Music is more than entertainment. It is woven inextricably into the fabric of our culture – and investigating that complex weave can tell us many things about ourselves. Theodore Gonzalves, an associate professor (and chair) of American studies and Michelle Scott, an associate professor of history, have both received Smithsonian Institution fellowships to study music’s cultural impact. They talked recently about why that research is so important.
UMBC Magazine: How can scholarship shape our understanding of music?
Theodore Gonzalves: Understanding music actually helps us to understand the kinds of questions we face as families, as nations and as communities. It’s a great way to learn about history, it’s a great way to learn about politics, about gender, about all sorts of things. What we have to do is get beyond the notion that music is just merely entertainment.
Michelle Scott: I would even flip the question around a little bit. I think music enhances the study of scholarship of pretty much any field. In my classroom there aren’t too many lectures where I don’t find some type of popular music to play to really enhance the lived experience of an era that we’re studying. If we’re going to talk about the Great Depression, we’re going to be hearing songs that will talk about the bread lines. I really think music gives voices to the voiceless.
What sort of cultural impact can music have?
Scott: Vaudeville happened in the 1920s and 1930s. So why are we still thinking about that? But those Vaudevillians then went into early motion pictures in Hollywood or into radio. Some of the formats of the skits followed into early television, and so a lot of the production part of Vaudeville we still see in contemporary entertainment.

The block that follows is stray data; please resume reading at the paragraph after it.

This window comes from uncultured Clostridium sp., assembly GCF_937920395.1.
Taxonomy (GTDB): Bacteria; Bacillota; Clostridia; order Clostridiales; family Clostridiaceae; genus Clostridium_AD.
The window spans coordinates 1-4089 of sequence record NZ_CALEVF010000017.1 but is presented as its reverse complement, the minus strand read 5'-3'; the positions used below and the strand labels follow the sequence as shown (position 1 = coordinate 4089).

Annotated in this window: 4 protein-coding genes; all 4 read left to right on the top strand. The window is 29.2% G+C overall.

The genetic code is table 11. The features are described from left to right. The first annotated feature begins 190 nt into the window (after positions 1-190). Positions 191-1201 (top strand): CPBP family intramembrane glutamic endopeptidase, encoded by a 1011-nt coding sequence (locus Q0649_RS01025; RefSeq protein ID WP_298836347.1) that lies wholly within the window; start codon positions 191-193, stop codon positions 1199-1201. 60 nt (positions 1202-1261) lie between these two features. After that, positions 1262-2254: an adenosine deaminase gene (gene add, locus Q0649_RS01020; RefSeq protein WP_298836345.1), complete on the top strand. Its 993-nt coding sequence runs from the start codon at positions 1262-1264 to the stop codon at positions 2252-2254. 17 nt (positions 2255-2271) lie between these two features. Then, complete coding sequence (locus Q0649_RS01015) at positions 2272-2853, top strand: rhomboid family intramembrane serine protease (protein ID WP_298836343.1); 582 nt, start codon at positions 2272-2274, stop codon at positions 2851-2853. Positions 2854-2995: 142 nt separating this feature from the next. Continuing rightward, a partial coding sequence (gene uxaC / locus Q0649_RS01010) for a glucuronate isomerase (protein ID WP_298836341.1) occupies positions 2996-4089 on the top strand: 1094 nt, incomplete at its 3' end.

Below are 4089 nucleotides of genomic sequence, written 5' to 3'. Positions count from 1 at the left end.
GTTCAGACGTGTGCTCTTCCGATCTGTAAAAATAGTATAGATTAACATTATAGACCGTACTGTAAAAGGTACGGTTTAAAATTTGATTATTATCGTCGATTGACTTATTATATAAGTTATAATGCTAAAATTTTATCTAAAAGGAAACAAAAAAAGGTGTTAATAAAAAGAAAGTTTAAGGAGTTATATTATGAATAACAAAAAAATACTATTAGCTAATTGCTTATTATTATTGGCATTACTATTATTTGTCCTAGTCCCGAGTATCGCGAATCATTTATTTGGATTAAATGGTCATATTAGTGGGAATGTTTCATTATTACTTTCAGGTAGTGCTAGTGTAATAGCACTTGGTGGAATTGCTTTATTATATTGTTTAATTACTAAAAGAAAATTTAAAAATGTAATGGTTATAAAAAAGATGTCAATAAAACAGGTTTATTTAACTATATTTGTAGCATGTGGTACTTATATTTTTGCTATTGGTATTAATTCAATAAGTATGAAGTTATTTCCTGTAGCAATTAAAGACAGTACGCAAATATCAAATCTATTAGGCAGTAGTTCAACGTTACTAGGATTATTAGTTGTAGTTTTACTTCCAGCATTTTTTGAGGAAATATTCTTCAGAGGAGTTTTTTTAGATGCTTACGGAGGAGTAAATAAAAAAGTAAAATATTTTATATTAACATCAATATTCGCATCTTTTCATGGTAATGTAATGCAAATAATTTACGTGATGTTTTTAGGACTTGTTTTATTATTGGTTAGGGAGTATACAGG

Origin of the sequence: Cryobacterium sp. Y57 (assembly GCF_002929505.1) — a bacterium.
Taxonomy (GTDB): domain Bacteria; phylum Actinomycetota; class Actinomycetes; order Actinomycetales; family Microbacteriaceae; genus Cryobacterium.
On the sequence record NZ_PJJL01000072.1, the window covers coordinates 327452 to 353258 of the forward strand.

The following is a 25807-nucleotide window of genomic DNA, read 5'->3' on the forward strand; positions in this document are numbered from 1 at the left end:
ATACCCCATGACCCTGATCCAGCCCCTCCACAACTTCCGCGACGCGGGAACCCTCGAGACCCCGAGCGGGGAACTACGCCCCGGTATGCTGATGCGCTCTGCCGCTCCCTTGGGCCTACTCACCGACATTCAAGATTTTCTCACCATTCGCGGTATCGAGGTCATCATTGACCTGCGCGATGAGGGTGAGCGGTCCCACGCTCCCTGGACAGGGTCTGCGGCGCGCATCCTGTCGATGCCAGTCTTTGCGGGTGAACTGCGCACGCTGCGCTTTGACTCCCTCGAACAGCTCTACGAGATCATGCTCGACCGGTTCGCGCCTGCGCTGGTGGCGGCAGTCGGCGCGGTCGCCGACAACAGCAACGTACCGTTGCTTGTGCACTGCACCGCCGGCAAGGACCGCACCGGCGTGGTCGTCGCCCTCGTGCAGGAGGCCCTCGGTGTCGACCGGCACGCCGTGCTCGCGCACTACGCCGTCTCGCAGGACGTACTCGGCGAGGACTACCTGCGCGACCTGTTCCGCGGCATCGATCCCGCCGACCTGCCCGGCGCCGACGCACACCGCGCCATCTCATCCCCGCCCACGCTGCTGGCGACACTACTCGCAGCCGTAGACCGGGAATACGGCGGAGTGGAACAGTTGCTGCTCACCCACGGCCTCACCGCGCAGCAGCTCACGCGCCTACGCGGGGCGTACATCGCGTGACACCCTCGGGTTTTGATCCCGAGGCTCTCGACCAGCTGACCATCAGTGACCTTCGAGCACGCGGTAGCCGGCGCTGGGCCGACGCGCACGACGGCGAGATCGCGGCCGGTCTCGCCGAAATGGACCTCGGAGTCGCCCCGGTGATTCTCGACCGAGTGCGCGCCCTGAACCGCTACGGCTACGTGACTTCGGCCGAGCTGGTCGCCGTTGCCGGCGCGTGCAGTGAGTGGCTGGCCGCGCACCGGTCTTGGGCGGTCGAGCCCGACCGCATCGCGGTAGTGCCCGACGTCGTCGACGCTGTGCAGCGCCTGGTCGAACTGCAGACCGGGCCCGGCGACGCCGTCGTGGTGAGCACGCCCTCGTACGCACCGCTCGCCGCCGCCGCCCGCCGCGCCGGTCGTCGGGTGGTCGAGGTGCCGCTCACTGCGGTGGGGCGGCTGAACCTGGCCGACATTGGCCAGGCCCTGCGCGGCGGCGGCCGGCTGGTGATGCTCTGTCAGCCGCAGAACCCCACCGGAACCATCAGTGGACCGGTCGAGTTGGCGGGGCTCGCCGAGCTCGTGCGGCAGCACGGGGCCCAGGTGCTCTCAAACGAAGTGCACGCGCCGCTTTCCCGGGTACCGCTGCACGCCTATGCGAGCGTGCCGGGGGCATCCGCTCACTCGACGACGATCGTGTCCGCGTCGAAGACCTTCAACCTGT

Gonzalves: I see it in two different ways at least. One is to think about music as a metaphor for a mirror, another is a metaphor for a light. Mirrors can often just reflect exactly what is in front of you and music and art can do that. It can provide a realistic and graphic depiction of what’s in front of you. It may look like a fun house mirror, it may look a little strange, but a lot of art can reflect the conditions as artists and audiences see them. But music could also be a way to imagine a different world, a new world that doesn’t yet quite exist.
What’s going to change about music and how we study it?
Gonzalves: Music making continues to change. It is now digital and portable and it can be zapped around the world instantaneously. We have access to music in a way that we’ve never had access to it before. I hope we can separate out the signal from the noise. There are traditions that are slowly fading away as a result of not being actively recorded. Then there’s marketing that passes for music. There are billions to be made in terms of drawing eyeballs to certain commodities and it’s done under the guise of listening to music. We should be more critical and discerning listeners in terms of thinking about what are the histories and traditions that we should be learning from music itself.
Scott: Music connects you to a larger human world to look at issues of political protest, gender discrimination and racial violence and it makes it plain. You don’t have to be in an institution of higher learning to grasp it. You don’t have to be in the classroom. You can pick up your mp3 player, your radio, or podcast, and all of a sudden you’re filled with many more questions that you might not have the answers to, but you have the questions and a communal audience to talk about how you are going to solve some of these issues. It’s just a really wonderful gateway into some of life’s most fundamental questions.
– Max Cole